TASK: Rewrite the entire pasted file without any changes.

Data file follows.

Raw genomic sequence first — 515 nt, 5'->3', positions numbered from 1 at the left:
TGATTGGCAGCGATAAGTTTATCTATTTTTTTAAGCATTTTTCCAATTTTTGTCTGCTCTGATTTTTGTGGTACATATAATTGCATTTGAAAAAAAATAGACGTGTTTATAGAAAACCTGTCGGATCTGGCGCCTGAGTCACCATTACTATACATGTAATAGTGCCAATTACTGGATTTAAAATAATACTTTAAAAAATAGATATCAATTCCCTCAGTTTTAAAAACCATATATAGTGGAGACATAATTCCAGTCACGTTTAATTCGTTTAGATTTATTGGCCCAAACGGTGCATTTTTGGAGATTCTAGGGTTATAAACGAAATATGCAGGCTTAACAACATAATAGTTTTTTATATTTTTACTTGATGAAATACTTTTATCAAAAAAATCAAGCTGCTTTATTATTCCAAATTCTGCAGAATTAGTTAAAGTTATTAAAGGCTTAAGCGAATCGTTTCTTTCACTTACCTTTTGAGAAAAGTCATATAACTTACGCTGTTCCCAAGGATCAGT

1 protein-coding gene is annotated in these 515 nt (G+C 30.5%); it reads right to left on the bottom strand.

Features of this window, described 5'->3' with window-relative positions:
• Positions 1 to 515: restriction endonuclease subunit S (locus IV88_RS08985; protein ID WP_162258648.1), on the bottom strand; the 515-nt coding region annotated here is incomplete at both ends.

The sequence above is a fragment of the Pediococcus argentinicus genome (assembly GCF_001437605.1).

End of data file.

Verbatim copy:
Raw genomic sequence first — 515 nt, 5'->3', positions numbered from 1 at the left:
TGATTGGCAGCGATAAGTTTATCTATTTTTTTAAGCATTTTTCCAATTTTTGTCTGCTCTGATTTTTGTGGTACATATAATTGCATTTGAAAAAAAATAGACGTGTTTATAGAAAACCTGTCGGATCTGGCGCCTGAGTCACCATTACTATACATGTAATAGTGCCAATTACTGGATTTAAAATAATACTTTAAAAAATAGATATCAATTCCCTCAGTTTTAAAAACCATATATAGTGGAGACATAATTCCAGTCACGTTTAATTCGTTTAGATTTATTGGCCCAAACGGTGCATTTTTGGAGATTCTAGGGTTATAAACGAAATATGCAGGCTTAACAACATAATAGTTTTTTATATTTTTACTTGATGAAATACTTTTATCAAAAAAATCAAGCTGCTTTATTATTCCAAATTCTGCAGAATTAGTTAAAGTTATTAAAGGCTTAAGCGAATCGTTTCTTTCACTTACCTTTTGAGAAAAGTCATATAACTTACGCTGTTCCCAAGGATCAGT

1 protein-coding gene is annotated in these 515 nt (G+C 30.5%); it reads right to left on the bottom strand.

Features of this window, described 5'->3' with window-relative positions:
• Positions 1 to 515: restriction endonuclease subunit S (locus IV88_RS08985; protein ID WP_162258648.1), on the bottom strand; the 515-nt coding region annotated here is incomplete at both ends.

The sequence above is a fragment of the Pediococcus argentinicus genome (assembly GCF_001437605.1).